So if I wanted to make a card like Topps would have in 1969, I think it would look more like this. I didn't know how to include a picture into the comment section so here it is:

Saturday, January 23, 2016

1975 Topps Joe Niekro

Houston Astros CTNW Favorites #5

It has been months since I've made my Top 5 "Fan Favorites". For this one I've chosen to do the Houston Astros. There are several worthy players from the 90's and beyond but as usual, I chose to make cards of players I remember from my early collecting years,  which would be primarily 1980s and earlier. In case you need to be reminded, this is simply an exhibition, not a competition. So please no wagering.

Joe Niekro was purchased by the Astros just prior to the start of the 1975 season. He began his MLB career with the Cubs. He then played for the Padres, Tiger and Braves. It was in Atlanta where he honed his knuckler with the help of his teammate, future Hall of Famer, and big brother Phil Niekro. When Joe came to Houston he was used out of the bullpen. When the knuckle ball became his reliable go-to pitch he earned a starting roll. In 1980 he became the first Astro to win 20 games in two seasons.

I chose the 1975 design because Topps pictured him in a Braves uniform that year. It was also the first season the Astros wore the infamous "Tequila Sunrise" uniforms.  These unis would not appear on Topps cards until the 1976 series. That first season was slightly different than the other years in that the player's number was in a circle on the back. They also had a black #40 patch on their sleeve in honor of Don Wilson. Wilson was an All Star pitcher for Houston from 1966-1974. He died in January of 1975. You can barely make out that patch on his left shoulder.

Here is a better look at those first year uniforms. Sorry I couldn't find a decent color photo that showed both the patch and the circle number.

This photo features pitcher Doug Konieczny and manager Preston Gomez.  I know this is a post about Joe Niekro but I have to point out that in 1974 Gomez had actually brought in a pinch hitter for Don Wilson (whose patch is on his sleeve) when Wilson was pitching a no hitter after 8 innings. Granted, the Astrros were down to the Big Red Machine 2-1 on a costly 2 run throwing error by shortstop Roger Metzger. But pinch hitter, Tommy Helms grounded out and reliever Mike Cosgrove gave up a hit to the first batter he faced, Tony Perez. The 'Stros lost 2-1. Gomez was fired in August 1975 after going 47-80.  He was replaced by fired Yankees manager, Bill Virdon.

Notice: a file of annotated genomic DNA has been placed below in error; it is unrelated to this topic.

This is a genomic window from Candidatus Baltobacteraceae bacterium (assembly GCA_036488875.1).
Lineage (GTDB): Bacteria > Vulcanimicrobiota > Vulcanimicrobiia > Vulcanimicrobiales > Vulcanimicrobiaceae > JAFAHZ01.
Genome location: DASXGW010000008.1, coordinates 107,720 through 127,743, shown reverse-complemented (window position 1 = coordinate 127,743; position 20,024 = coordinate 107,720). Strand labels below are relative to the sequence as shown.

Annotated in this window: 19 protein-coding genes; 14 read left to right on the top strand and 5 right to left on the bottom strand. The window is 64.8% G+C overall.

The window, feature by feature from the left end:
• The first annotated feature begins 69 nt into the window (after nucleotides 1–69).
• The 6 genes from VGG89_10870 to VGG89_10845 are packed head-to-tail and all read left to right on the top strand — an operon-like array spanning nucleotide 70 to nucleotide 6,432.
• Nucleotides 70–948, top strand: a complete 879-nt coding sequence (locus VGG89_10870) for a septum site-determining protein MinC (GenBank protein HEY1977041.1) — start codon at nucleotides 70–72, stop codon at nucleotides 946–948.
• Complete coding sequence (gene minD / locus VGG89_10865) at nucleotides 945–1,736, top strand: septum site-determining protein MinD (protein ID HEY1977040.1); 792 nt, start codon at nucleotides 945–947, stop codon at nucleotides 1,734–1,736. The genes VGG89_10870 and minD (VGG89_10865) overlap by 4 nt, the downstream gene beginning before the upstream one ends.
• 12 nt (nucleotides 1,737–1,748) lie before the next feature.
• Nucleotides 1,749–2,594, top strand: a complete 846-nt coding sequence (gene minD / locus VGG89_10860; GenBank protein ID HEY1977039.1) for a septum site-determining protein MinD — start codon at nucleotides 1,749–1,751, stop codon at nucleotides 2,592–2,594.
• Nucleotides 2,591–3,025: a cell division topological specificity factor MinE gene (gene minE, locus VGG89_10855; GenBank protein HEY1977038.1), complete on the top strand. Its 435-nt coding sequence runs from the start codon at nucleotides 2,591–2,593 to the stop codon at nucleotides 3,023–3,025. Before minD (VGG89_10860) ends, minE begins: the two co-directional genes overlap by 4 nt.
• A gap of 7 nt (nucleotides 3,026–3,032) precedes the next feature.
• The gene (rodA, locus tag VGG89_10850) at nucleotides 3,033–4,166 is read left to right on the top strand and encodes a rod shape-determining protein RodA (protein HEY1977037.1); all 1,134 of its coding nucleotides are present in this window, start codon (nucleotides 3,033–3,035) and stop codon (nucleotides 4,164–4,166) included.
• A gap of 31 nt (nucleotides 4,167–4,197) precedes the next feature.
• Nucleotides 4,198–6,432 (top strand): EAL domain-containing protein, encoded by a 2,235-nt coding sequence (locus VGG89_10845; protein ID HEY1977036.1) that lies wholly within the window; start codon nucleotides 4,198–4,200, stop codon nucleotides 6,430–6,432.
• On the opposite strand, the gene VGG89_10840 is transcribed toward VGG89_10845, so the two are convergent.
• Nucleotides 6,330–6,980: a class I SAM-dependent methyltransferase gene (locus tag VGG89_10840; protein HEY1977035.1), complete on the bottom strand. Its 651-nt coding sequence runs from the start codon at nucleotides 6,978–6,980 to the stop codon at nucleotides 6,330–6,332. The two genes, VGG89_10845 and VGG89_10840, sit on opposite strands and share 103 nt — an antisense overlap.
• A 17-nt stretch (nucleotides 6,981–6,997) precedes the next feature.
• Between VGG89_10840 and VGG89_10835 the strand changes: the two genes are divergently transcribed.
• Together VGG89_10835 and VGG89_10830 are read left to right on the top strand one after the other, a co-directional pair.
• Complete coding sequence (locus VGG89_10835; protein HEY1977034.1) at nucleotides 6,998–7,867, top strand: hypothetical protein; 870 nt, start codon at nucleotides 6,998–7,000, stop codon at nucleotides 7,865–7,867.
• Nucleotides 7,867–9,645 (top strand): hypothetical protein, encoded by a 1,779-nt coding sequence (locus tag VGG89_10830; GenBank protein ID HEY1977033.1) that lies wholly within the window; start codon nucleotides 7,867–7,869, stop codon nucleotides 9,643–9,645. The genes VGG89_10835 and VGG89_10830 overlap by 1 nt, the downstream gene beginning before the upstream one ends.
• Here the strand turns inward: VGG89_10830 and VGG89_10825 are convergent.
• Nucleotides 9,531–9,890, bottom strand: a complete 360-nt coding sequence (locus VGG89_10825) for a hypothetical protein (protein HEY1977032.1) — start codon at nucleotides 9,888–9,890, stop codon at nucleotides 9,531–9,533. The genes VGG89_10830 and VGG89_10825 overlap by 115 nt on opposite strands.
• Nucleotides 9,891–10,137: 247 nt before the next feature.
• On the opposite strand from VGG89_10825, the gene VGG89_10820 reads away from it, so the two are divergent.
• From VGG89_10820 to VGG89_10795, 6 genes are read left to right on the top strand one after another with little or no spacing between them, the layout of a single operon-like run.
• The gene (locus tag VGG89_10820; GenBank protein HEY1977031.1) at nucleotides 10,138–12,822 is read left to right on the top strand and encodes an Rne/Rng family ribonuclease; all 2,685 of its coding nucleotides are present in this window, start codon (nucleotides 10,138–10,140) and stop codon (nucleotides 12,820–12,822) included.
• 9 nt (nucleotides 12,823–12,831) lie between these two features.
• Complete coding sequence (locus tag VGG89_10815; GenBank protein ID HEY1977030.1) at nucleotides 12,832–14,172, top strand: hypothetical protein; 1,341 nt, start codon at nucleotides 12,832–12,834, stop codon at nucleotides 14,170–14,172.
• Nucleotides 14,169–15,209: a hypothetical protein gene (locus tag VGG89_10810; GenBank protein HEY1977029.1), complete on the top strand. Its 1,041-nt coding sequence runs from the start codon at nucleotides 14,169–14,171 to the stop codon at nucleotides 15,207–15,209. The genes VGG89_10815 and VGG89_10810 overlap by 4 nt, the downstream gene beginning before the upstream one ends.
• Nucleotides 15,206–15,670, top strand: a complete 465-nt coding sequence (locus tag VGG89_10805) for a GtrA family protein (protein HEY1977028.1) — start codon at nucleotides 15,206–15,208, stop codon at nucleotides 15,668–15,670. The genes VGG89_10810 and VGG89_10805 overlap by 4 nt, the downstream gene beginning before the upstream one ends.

Wednesday, January 13, 2016

1957 Topps Monte Irvin

1919 - 2016

Honestly, this is a card I should have made a long time ago. It would have fit in well with a series I did a while back of tribute cards. Cards that are made the year after the player has retire. Irvin played his final MLB year in a Cubs uniform. Chicago claimed him in the rule 5 draft after the Giants demoted him in 1955. After the 1956 year with the Cubs, Monte tried to extend his career with the Los Angeles Angels, a minor league affiliate of the then Brooklyn Dodgers. Unfortunately, back injuries led to his ultimate retirement from the field, but he didn't leave the game behind. He was later a scout for the Mets, then worked in the Commissioner's office. He was inducted into the Hall of Fame in 1973 and in 2010 the Giants retired his number 20.

This is not the first card I created for Monte Irvin. I also made this 1949 Bowman card of him as part of my New York Giants Fan Favorites list. He and Hank Thompson broke the color barrier for the Giants on the same day in 1949. At the time of his death, Irvin was the oldest living Negro League player at 96.

Thursday, January 7, 2016

A few more from Rating the Rookies

Over at my other blog, Rating the Rookies, I am still creating Cards That Never Were. Here a a few of my latest creations:

Dan Boitano, Willie Mueller, and Lenn Sakata shared a 1980 Topps Future Stars card while on the Brewers. You can see the whole story by clicking here.

In 1975 Marc Hill, Dan Meyer, and Leon Roberts shared a Topps rookie card with future Hall of Famer Gary Carter. The full post is available here.